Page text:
The paper is organized as follows. In Section 2 we review related works on multi-task learning for image classification and segmentation. In Section 3, we describe our multi-task model, which is mainly based on segmentation and outcome prediction tasks. Section 4 presents the experimental studies. In section 5, present the results of our work. Sections 6 and 7 are for discussion and conclusion.

2 Related Work

In previous studies, several methods for segmentation of the region of interest and joint classification have been proposed. For instance, Yang et al. [43]

created a multi-task deep neural network for skin lesion analysis to solve different tasks simultaneously such as lesion segmentation and two independent binary lesion classifications. The MTL model improved learning efficiency and prediction accuracy for each task, in comparison to single task models. They achieved an average Jaccard score of 0.724 for lesion segmentation, while the average values of the area under the receiver operating characteristic curve (AUC) on two lesion classifications are 0.880 and 0.972, respectively. The model consists of a common encoder for the 3 tasks based on GoogleNet

[35], one decoder for segmentation and two fully connected branches for classification. In [5] Asgari et al. proposed a multi-class segmentation as multi-task learning for drusen segmentation in retinal optical coherence tomography. The model is based on a multi-decoder architecture that tackles drusen segmentation as a multi-task problem. Instead of training a multi-class model for two classes segmentation, they used one decoder per target class and an extra task for the area between the layers. The model was validated on a dataset of 366 images. They achieved a mean dice of 0.73 compared to 0.68 with multi-class U-Net or 0.66 with a binary U-Net.

In [38] Thome et al. proposed a multi-task classification and segmentation model for cancer diagnosis in mammography. The architecture is based on a fully convolutional network (FCN) [24]. The model was evaluated on the DDSM database [15] with cancer classification and pixel segmentation with five classes. They showed that the model could learn shared representations that are beneficial for both tasks when trained in MTL approach compared to STL. The model achieved a mean dice of 38.28% and an AUC of 84.02% compared to a mean dice of 34.98% and an AUC of 81.37% for STL. In [14] He et al. used a multi-task learning approach for the segmentation of organs at risk with label dependence. They used a MTL to accurately determine the contour of organs at risk in CT images. They used an encoder-decoder framework for two tasks. The main task is the segmentation of organs, while the secondary task is the multi-label classification of organs. While previous studies showed the advantage of using MTL compared to STL U-Net for image segmentation, recent works have shown the benefit of using U-Net, V-NET [25] or Faster-RCNN [30] as the backbone network. In [27]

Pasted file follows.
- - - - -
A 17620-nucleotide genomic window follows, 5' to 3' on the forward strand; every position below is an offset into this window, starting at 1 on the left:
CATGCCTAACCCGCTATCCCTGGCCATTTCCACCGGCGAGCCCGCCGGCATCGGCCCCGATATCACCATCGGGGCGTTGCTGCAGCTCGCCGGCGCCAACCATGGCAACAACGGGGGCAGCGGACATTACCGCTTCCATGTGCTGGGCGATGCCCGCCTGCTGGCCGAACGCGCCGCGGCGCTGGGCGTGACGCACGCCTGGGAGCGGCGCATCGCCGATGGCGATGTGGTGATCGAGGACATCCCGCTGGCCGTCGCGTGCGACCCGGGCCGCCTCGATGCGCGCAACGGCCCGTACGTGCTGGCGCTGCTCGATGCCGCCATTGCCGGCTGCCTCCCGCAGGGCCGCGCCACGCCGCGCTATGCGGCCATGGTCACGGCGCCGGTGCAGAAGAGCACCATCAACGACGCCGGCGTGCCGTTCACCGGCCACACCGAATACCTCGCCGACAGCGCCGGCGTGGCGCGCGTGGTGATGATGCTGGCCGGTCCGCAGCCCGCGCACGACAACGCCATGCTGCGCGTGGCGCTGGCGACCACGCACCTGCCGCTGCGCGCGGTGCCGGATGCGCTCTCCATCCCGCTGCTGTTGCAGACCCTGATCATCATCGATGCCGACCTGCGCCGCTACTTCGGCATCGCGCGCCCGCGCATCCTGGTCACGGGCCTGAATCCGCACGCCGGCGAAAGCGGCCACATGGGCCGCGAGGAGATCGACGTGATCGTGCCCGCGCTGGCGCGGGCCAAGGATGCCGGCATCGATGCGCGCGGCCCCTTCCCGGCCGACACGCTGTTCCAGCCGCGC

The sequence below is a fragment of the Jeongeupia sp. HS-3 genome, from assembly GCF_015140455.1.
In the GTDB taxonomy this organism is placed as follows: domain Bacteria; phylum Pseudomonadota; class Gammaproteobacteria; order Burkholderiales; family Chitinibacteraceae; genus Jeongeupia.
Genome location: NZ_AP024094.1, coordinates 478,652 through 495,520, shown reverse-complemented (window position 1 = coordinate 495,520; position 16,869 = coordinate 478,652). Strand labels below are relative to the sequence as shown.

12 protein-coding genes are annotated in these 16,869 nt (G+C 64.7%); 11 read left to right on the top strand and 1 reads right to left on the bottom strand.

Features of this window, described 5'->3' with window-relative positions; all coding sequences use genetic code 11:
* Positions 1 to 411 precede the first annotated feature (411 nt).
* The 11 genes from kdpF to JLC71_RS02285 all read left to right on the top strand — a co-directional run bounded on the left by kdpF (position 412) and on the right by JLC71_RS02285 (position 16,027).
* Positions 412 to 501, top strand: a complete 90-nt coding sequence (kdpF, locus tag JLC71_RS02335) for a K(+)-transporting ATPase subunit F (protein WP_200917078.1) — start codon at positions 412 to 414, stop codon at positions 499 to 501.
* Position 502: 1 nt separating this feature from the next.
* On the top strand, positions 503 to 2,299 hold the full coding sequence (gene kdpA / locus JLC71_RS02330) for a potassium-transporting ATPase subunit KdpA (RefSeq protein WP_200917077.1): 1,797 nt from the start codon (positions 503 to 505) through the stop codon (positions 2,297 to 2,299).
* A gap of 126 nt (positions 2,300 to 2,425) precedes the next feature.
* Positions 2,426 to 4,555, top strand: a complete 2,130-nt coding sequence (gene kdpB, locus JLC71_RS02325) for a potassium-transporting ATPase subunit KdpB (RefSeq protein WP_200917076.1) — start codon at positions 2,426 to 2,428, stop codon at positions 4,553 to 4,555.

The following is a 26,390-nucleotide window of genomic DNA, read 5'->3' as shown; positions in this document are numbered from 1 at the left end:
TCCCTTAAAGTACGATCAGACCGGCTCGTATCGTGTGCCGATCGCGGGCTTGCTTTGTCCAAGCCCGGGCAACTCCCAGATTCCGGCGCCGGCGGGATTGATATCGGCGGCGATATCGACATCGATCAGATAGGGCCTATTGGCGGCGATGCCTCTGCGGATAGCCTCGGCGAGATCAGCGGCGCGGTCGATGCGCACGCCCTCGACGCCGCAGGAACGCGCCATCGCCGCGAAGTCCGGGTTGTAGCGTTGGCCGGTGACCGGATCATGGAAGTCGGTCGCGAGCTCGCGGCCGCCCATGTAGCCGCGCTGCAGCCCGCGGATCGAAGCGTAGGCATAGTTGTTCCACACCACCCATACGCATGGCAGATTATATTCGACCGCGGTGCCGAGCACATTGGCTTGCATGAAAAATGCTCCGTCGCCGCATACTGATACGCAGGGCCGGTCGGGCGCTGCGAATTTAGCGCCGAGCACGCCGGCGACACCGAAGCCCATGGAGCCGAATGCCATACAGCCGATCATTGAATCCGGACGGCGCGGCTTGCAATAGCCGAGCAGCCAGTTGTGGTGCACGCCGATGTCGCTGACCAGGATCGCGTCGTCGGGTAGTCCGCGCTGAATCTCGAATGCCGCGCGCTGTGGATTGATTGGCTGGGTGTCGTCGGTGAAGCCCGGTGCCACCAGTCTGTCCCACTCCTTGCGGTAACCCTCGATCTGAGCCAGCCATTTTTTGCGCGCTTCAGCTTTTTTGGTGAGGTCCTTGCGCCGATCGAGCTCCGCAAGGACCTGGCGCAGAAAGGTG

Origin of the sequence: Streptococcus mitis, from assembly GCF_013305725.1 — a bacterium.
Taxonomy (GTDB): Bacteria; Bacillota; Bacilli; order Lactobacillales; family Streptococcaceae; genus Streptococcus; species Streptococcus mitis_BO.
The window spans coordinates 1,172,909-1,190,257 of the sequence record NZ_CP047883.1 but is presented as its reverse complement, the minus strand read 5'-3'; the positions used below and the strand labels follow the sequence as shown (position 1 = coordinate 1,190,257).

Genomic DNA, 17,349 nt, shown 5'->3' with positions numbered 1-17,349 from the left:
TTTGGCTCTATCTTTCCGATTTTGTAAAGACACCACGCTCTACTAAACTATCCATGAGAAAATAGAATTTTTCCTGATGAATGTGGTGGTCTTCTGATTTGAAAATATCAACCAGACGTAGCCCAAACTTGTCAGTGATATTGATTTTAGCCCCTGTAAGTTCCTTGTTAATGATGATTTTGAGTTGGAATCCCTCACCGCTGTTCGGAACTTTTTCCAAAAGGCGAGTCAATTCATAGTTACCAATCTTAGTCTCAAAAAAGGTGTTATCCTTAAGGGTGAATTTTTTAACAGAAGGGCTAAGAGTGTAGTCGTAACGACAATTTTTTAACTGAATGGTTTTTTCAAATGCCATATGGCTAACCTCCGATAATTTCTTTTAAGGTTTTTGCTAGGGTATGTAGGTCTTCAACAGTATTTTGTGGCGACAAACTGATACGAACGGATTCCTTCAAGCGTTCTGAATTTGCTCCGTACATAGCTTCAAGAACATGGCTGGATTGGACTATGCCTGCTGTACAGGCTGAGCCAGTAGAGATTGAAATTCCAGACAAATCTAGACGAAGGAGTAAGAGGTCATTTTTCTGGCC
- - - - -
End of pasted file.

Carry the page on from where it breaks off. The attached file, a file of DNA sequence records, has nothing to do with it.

, Playout et al. proposed an extension to U-Net architecture relying on multi-task learning with one common encoder, and two decoders to jointly detect and segment red and bright retinal lesions which are essential biomarkers of diabetic retinopathy. At the encoder level, they used residual connections at every scale, mixed pooling for spatial compression and large kernels for convolutions at the lowest scale. Segmentation results are refined with conditional random fields (CRF) and the model is trained with Kappa-based function loss. They achieved a sensitivity of 66,9% and a specificity of 99,8% on a public dataset.

Figure 2: Hard parameter sharing for multi-task learning in deep neural networks used in our proposed architecture.

In [40] Vesal et al. proposed a multi-task framework for skin lesion detection and segmentation. The model is based on Faster-RCNN to generate bounding boxes for lesion localization in each image, and ”SkinNet” [41]

, which is a modified version of U-Net. The model was trained and evaluated on ISBI 2017 challenge and the PH2 datasets, outperforming other STL methods in terms of dice coefficient (0.93), Jaccard index (0.88), accuracy (0.96) and sensitivity (0.95), across five-fold cross validation experiments. In

[45] Zhou et al. used an MTL framework for segmentation and classification of tumors in 3D automated breast ultrasound images. The main motivation behind their work is the correlation between tumor classification and segmentation, therefore learning these two tasks jointly may improve the outcomes of both tasks. The framework is based on an encoder-decoder network for segmentation and a light-weight multi-scale network for classification, with VNet as the backbone. These methods cannot be directly applied to 3D PET images to jointly segment the lesion, classify the pathology, and predict the outcome. For instance, the tumor boundaries in PET images for esophageal cancer are not well defined, and sometimes hard to separate from another normal fixation (no tumor). In addition, peritumoral which is defined as the pathology around the tumor is an important information that can boost the prediction accuracy, but it is not considered with previous and classical approaches. Finally, due to the variation in size of the tumors, a multi-scale approach could be a benefice to capture small features as well as investigating bigger ones. In this paper, we take advantage of previous proposed methods and propose a new architecture for radiomics analysis. The main tasks are outcome prediction and lesion segmentation, and the secondary tasks are image reconstruction and pathology classification. We propose a multi-scale feature learning for the outcome prediction, by jointly predicting on the local features and global ones.

Figure 3: Our proposed architecture, composed of an encoder and two decoders for image reconstruction and tumor segmentation. A fully connected layers are added for classification (esophageal vs lung cancer), and a multi-scale outcome prediction.

3 Methods